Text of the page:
## Re: Udo of Aachen

1

Springtime indeed. Aren't you two and 2/3ds months late?

Posted by: LizardBreath | Link to this comment | 06-22-17 7:32 AM
2

Isn't it fun?

Posted by: heebie-geebie | Link to this comment | 06-22-17 7:33 AM
3

This seems like the sort of thing that should figure in a Tim Powers novel somehow. Maybe you should send him the link.

Posted by: AcademicLurker | Link to this comment | 06-22-17 7:37 AM
4

It IS fun. Imaginative, but plausible enough to make for great fiction.

Heebie, I have a math novice's question. When Gavin says,

"In mathematical terms, Udo's system was to start with a complex number z, then iterate it up to 70 times by the rule z -> z*z + c, until z either diverged or was caught in an orbit,"

does "caught in an orbit" actually mean anything to a mathematician, or is it bullshit that a discerning expert might question?

(First comment after much lurking.)

Posted by: echoes | Link to this comment | 06-22-17 11:06 AM
5

4:

It means that as you continue to apply the transformation rule the numbers you produce cycle through a fixed, finite set of values.

Posted by: bza | Link to this comment | 06-22-17 11:16 AM
6

So that's real. I would have been totally duped by this story.

Oops, and I guess it's Girvan, not Gavin.

Posted by: echoes | Link to this comment | 06-22-17 11:42 AM
7

Girvan published on April Fools day.

https://en.wikipedia.org/wiki/Udo_of_Aachen

Posted by: lw | Link to this comment | 06-22-17 12:15 PM
8

Even without remembering any previous internet history about this being a joke article, it seemed off just from the excerpt quoted in the OP. My first reaction was that 1200-1270 was way early for anyone to be playing around with complex numbers in even a primitive way, much less doing the kind of detailed iterative calculations that would only really make sense once we had decent visualization software to see the results. Sure enough, Wikipedia reports the first known use of complex numbers in the 16th century, in connection with finding solutions to cubic equations. The idea of the complex plane, which is most assuredly needed for the Mandelbrot Set to even make sense, much less be plotted, didn't arise for a couple more centuries:

The idea of a complex number as a point in the complex plane (above) was first described by Caspar Wessel in 1799, although it had been anticipated as early as 1685 in Wallis's De Algebra tractatus.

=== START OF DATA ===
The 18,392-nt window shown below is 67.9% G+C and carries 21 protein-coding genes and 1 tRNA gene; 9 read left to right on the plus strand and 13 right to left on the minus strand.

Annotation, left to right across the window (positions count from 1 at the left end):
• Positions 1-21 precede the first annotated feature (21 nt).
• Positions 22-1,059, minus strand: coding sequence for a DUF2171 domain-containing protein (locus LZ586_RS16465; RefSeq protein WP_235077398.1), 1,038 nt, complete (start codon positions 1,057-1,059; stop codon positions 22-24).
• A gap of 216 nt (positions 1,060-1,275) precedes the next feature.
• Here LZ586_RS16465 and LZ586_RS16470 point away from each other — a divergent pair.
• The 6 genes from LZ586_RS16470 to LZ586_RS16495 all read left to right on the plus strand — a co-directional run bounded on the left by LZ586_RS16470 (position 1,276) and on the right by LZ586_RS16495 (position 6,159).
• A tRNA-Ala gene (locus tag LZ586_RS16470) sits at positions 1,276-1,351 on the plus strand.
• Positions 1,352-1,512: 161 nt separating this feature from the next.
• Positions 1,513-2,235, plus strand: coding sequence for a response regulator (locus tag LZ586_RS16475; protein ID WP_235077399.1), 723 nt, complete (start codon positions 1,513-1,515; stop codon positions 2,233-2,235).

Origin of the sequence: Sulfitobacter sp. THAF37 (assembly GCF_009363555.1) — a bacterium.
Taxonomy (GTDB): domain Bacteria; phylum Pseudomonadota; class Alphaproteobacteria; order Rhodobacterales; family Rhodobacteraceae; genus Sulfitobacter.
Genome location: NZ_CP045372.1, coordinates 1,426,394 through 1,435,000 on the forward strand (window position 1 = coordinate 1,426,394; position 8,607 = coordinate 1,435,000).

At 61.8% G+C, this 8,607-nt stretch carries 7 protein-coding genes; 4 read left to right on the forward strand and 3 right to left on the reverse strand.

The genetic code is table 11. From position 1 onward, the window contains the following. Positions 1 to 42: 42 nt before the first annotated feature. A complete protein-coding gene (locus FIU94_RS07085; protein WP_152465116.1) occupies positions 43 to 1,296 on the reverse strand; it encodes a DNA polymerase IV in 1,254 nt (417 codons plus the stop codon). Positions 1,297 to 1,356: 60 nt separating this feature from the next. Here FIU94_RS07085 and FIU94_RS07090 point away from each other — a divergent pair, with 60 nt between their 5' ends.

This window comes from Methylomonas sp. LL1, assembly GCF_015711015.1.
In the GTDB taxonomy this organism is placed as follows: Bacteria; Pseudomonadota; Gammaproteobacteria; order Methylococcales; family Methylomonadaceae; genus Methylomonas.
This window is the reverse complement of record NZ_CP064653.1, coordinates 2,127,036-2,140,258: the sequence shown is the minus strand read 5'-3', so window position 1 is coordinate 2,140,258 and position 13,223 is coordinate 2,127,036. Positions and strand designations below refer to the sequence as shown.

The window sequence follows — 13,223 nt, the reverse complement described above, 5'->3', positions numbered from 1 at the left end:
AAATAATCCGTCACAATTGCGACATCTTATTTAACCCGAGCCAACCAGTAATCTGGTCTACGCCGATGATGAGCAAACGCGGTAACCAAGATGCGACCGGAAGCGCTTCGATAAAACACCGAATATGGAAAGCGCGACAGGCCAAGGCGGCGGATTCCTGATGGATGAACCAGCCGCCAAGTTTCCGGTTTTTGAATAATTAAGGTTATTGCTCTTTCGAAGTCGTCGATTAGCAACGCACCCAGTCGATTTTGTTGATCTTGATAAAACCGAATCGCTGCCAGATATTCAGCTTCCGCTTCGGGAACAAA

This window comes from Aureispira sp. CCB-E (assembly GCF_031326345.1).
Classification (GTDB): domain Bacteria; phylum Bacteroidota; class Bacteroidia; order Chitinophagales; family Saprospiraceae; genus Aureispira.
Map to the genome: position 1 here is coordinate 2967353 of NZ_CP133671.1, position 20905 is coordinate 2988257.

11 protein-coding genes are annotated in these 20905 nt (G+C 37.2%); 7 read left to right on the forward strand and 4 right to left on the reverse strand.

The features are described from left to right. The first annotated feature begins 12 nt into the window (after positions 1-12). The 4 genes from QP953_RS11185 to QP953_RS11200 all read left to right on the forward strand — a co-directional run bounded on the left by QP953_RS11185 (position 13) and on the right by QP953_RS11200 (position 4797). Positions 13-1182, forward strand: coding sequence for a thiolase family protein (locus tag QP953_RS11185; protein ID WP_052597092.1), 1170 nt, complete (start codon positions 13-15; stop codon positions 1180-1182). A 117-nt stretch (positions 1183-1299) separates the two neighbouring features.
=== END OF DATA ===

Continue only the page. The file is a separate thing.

Posted by: Dave W. | Link to this comment | 06-22-17 12:50 PM
9

It means that as you continue to apply the transformation rule the numbers you produce cycle through a fixed, finite set of values.

No, it could be an infinite orbit, or a continuous orbit, and it could mean that the iterations get arbitrarily close to the orbit.

And Echoes,"arbitrarily close" does have a precise definition: that no matter how small a distance you pick, there is an extremely large iteration such that all iterations thereafter will be within that distance to the orbit.

Posted by: heebie-geebie | Link to this comment | 06-22-17 1:41 PM
10

How can "arbitrarily close" have a precise definition?

Math is so weird!

Posted by: peep | Link to this comment | 06-22-17 1:53 PM
11

Unlike law, which says "reasonable doubt" without specifying a p value.

Posted by: Moby Hick | Link to this comment | 06-22-17 2:00 PM
12

Well, this is fun.

I think I get what orbits are just by watching what happens when c is changed in the complex plane. (It's better if you have the lines displayed. Totally caught up trying to trace the edges of the set.)

Posted by: echoes | Link to this comment | 06-22-17 3:10 PM
13

No p-values for "reasonable fear" either, I suppose.

Posted by: echoes | Link to this comment | 06-22-17 3:42 PM
14

Tom Stoddard's play Arcadia is like this. It has a 19th century girl with her own private tutor. She plays around with iterated processes.

Posted by: Robert | Link to this comment | 06-22-17 3:55 PM
15

The really great bit, for me, was where he 'realises' that O Fortuna is referring to Buffon's needle:

We are cast down / like straws upon a ploughed field / Our fates measuring / the eternal circle

It's really convincing!

Posted by: One of Many | Link to this comment | 06-22-17 6:00 PM
16

Really!

Posted by: One of Many | Link to this comment | 06-22-17 6:00 PM